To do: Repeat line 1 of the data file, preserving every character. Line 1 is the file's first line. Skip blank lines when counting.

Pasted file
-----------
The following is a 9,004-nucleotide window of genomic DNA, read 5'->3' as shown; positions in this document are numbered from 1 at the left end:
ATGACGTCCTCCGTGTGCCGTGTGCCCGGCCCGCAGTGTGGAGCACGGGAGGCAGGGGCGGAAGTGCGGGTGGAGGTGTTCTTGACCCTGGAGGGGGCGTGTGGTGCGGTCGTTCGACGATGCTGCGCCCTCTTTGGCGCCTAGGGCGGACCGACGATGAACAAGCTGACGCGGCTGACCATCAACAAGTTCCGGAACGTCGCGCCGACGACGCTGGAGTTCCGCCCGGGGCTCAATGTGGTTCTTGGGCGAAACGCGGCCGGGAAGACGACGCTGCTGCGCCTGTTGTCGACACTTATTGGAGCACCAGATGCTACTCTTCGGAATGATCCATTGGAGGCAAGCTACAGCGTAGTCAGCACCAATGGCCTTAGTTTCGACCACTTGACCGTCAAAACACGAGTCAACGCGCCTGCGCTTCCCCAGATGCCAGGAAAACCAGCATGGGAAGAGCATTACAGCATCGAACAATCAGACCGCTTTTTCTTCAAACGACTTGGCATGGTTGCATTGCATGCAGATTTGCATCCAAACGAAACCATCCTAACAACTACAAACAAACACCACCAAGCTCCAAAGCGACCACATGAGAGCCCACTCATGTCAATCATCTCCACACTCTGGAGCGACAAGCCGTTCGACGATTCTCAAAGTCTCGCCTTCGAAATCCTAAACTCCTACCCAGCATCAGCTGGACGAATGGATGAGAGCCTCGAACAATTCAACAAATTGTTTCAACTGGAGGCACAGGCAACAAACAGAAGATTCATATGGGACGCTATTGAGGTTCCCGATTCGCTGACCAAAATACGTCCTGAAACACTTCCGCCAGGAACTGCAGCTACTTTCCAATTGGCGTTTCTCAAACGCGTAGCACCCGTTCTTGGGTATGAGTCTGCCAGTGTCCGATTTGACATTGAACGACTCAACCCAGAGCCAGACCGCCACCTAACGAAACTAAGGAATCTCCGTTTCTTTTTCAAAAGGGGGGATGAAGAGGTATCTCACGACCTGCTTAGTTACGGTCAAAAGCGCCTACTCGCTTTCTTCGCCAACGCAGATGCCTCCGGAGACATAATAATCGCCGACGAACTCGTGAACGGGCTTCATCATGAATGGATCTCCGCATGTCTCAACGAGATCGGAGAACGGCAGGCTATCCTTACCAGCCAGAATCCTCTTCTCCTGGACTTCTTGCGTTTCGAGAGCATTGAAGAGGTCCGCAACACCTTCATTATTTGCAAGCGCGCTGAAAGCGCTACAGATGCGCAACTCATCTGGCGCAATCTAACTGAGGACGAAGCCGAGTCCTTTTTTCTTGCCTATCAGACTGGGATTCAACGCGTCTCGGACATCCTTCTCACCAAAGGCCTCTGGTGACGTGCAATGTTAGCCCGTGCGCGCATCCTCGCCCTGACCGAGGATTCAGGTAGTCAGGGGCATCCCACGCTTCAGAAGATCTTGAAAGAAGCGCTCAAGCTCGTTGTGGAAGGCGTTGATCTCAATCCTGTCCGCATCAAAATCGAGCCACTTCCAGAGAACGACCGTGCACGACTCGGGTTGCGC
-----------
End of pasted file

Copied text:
The following is a 9,004-nucleotide window of genomic DNA, read 5'->3' as shown; positions in this document are numbered from 1 at the left end: